Jack is about two has the blue eyes of that woman from Afghanistan on the cover of that National Geographic. His cheeks are round and his coarse blonde hair starts in a swirl from the top of his head. Today, as I was opening the gate of my daughter's Montessori school to leave, Jack looked up at me in utter desperation. He was crying because his mom was loading car seats into a school bus to take the kids on a field trip, and he just plain wanted her. He was having a tough morning. He tried to make a run for it, but I picked him up instead. He was really crying, mind you, to where he was doing that gaspy, coughing cry. He instantly molded his little body to mine; legs wrapped tight, chubby arms around the neck, little head on my shoulder.
Now Jack, for some reason, maybe because he's so precocious and talkative, maybe because of that dirty blond hair, maybe the way his solid little body felt against mine took me to a place that seems an eternity away.
A mother can tell she is holding her own baby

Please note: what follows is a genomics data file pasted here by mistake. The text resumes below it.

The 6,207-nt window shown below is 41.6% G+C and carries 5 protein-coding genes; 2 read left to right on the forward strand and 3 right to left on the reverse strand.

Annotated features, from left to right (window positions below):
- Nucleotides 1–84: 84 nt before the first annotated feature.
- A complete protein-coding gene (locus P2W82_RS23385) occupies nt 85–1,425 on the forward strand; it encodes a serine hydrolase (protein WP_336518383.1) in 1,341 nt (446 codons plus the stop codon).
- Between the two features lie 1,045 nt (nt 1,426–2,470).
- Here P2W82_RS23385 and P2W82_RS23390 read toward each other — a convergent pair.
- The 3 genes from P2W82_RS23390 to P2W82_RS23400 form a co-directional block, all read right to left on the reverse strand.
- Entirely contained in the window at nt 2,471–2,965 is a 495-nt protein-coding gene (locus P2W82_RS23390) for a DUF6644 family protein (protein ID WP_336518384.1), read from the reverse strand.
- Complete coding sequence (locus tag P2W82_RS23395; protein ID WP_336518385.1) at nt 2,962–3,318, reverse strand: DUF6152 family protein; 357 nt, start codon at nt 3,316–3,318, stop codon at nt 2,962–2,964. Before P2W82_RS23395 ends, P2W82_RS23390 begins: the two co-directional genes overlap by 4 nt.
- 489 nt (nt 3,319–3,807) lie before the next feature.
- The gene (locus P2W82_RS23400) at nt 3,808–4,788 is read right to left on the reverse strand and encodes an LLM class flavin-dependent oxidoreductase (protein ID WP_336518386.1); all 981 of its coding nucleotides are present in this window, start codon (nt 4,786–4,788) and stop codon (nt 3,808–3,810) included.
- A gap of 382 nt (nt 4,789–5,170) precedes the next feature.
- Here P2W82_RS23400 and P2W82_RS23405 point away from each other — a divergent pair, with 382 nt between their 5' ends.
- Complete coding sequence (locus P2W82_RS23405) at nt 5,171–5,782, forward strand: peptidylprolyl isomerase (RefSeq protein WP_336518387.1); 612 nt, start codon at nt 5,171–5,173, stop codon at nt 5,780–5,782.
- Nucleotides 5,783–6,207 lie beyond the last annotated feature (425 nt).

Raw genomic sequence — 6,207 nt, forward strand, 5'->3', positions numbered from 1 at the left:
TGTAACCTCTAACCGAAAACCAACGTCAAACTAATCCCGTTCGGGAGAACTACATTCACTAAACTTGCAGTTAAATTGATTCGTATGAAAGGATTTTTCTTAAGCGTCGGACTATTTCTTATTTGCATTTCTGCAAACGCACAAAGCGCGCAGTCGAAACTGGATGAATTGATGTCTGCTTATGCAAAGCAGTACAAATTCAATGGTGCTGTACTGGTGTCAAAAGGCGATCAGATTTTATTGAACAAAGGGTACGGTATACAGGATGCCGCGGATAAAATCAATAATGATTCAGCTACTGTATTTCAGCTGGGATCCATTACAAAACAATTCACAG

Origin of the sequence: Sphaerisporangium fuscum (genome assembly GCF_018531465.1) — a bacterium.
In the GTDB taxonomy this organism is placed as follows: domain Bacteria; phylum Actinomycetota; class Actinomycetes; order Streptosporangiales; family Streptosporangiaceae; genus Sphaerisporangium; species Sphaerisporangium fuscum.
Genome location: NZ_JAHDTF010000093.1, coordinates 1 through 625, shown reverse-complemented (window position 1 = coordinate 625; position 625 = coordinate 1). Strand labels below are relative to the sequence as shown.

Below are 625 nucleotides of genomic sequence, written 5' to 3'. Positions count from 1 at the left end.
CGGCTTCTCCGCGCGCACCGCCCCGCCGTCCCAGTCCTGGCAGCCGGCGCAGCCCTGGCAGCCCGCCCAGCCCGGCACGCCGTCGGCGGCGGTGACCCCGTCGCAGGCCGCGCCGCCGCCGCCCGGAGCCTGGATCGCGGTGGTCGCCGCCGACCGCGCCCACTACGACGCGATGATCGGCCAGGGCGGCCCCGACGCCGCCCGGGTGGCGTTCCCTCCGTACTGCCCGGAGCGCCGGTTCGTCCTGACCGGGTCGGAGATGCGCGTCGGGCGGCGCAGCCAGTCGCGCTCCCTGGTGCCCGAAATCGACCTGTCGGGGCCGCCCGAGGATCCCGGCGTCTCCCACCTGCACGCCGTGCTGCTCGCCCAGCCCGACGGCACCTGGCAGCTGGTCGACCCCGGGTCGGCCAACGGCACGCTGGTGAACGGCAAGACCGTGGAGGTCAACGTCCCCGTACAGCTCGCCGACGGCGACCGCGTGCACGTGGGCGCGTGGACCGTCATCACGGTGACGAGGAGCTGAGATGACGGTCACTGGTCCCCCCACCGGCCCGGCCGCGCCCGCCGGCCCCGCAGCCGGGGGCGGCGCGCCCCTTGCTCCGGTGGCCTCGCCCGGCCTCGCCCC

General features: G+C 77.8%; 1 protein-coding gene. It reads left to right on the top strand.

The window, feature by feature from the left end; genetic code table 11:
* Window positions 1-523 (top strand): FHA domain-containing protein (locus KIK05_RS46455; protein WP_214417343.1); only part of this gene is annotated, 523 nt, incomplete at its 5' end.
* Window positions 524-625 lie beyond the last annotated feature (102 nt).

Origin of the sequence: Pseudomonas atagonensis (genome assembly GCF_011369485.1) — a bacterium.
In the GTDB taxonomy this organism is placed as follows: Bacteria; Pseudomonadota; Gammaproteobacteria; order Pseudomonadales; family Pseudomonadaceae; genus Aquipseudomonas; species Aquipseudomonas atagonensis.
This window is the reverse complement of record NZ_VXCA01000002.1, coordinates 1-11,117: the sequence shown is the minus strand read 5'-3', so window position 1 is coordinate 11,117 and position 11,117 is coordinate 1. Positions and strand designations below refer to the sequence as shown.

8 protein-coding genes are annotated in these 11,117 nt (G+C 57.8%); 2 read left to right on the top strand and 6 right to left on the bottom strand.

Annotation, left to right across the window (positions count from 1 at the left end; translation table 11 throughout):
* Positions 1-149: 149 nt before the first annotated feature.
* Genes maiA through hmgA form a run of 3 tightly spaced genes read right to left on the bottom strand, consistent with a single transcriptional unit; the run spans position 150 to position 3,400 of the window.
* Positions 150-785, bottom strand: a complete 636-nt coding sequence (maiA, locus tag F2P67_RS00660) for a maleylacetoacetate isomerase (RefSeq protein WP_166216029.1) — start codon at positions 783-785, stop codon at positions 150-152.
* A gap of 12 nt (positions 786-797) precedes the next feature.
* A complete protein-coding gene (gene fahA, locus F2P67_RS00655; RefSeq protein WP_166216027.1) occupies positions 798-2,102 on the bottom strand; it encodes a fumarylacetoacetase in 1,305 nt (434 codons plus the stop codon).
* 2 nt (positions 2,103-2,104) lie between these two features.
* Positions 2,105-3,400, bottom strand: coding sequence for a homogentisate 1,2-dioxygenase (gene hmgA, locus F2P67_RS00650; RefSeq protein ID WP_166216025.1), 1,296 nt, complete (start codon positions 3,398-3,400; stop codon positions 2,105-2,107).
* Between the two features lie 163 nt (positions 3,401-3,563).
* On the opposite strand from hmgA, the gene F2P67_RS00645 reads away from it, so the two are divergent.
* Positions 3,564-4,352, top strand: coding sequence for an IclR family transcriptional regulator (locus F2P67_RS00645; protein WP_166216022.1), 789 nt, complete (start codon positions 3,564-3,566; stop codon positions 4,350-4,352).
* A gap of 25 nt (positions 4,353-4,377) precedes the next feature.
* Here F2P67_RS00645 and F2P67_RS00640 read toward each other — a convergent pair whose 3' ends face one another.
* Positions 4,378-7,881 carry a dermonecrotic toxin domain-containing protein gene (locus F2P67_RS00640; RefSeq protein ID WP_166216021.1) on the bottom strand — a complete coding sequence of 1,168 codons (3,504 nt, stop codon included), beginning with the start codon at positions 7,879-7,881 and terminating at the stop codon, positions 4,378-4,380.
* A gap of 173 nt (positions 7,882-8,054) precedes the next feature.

, even if she were blind, just by the shape and the weight of him. My son, now ten, angsty
, lanky and observant, was once very much like Jack. Just for a while, maybe fifteen minutes or so, Jack and I held on for dear life
; a mother and a son who didn't really belong together, except for just those few moments.
Even though Jack's mom was effusively thankful upon her return, I was near speechless as I handed him back to his mother. He smiled sheepishly over his mother's shoulder as I waved goodbye and he opened and closed his chubby fist in return.
I don't often have the good fortune to persuade my son, all legs and arms and angles now to cram himself on my lap and snuggle these days, but when I told him our story, he acquiesced.
Thanks, Jack. I think you helped me more than I helped you.